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Is the NSAM Leaning Now?

April 23, 2011

President John F. Kennedy discussing Laos during a press conference at the State Department Auditorium, 23 March 1961, a few weeks after he signed off on NSAM 29. (Photo from John F. Kennedy Presidential Library.)

Here’s a little more on the distressing declassification story of John F. Kennedy’s March 1961 secret directive on Laos called NSAM-29. The Archive recently posted our Electronic Briefing Book (No. 342) on The Last NSAM Standing,” describing how different copies of this document had been treated quite arbitrarily by government censors over a period of many years. Courtesy of an alert reader we now have yet another example of the excess secrecy that has been applied to this presidential directive.

Author and historian William J. Rust found his copy of NSAM-29 at the National Archives while doing research for his forthcoming book The American Experience in Laos, 1954-1961. Rust encountered the document in the records of the John F. Kennedy Assassination Records Review Board. Created by statute (PL 102-526) to gather and open to the public all manner of government documentary evidence pertinent to Kennedy’s presidency and his assassination, the Review Board existed through the middle 1990s and completed its work in 1997. The copy of NSAM-29 in the Review Board’s files was taken from the Records of the Joint Chiefs of Staff (known at the National Archives as “Records Group 218” or RG-218).

Found by William J. Rust at NARA. Declassified by the John F. Kennedy Assassination Records Review Board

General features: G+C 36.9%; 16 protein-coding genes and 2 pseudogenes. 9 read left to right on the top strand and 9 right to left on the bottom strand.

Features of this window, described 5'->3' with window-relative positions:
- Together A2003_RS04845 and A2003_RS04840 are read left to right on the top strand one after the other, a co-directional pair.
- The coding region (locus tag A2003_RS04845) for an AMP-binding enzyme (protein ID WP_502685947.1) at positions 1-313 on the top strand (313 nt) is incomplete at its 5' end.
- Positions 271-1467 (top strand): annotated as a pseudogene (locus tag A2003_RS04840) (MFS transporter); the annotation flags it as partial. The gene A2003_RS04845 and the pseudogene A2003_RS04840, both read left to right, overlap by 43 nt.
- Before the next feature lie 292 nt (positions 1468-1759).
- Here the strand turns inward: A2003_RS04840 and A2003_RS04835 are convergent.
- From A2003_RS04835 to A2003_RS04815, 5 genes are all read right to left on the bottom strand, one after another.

The first point to make in connection with the government’s redaction of this copy of Kennedy’s Laos directive is that under its founding statute, the Kennedy Review Board had considerable discretion to release information. In contrast to the standard procedure, which is that government agencies themselves decide what to release, the Kennedy Board held the authority to open material in its own hands, and government agencies were in the position of having to argue to the board why some particular bit of information still needed to be secret. Sure enough, the secrecy mavens argued that NSAM-29 ought to remain secret, and, when the Kennedy Board decided otherwise, the CIA argued for—and won—two exemptions.

These can be seen plainly in the copies of NSAM-29 we have posted in the EBB. The first of these items is in paragraph 3, where Kennedy’s directive specifies the CIA as an agency with which the Department of Defense was to coordinate the selection of helicopter pilots to fly under cover in Laos.

The second item appears in paragraph 9, which instructs the U.S. government to approach Thailand and get it to send up to four Thai artillery to fight alongside U.S. allies in Laos. The specific language deleted, after NSAM-29’s mention of immediate availability, was “105mm batteries (Thai soldiers, equipment, and supplies).”

In 1998, when government declassification authorities released the Joint Chiefs of Staff chronology we posted in the EBB, they kept entirely secret seven of the seventeen instructions that the Kennedy Review Board had already released to the public, plus parts of two others. In a separate declassification action the same year which actually opened a copy of the presidential directive in the Kennedy Papers, government censors released the substance of the instruction to approach Thailand for artillery but kept secret all references to the CIA that had been opened by the Kennedy Review Board.

As recounted in our Electronic Briefing Book, in 2002 the U.S. government gave up the pretense of secrecy in every point of NSAM-29 except the single item, noted above, about the Pentagon and CIA coordinating on helicopter pilots.

The release of this document by the Kennedy Review Board makes even less appropriate the complete denial of the document when a Freedom of Information Act request for it was made in 2004. How many government officials spent hours immersed in making these ridiculous decisions and how much taxpayer money went to pay for this betrayal of the public interest?

We are thinking of starting a betting pool on whether the copy of Kennedy’s Laos directive that is filed in the Joint Chiefs’ Records Group 218 is still secret. Any takers?

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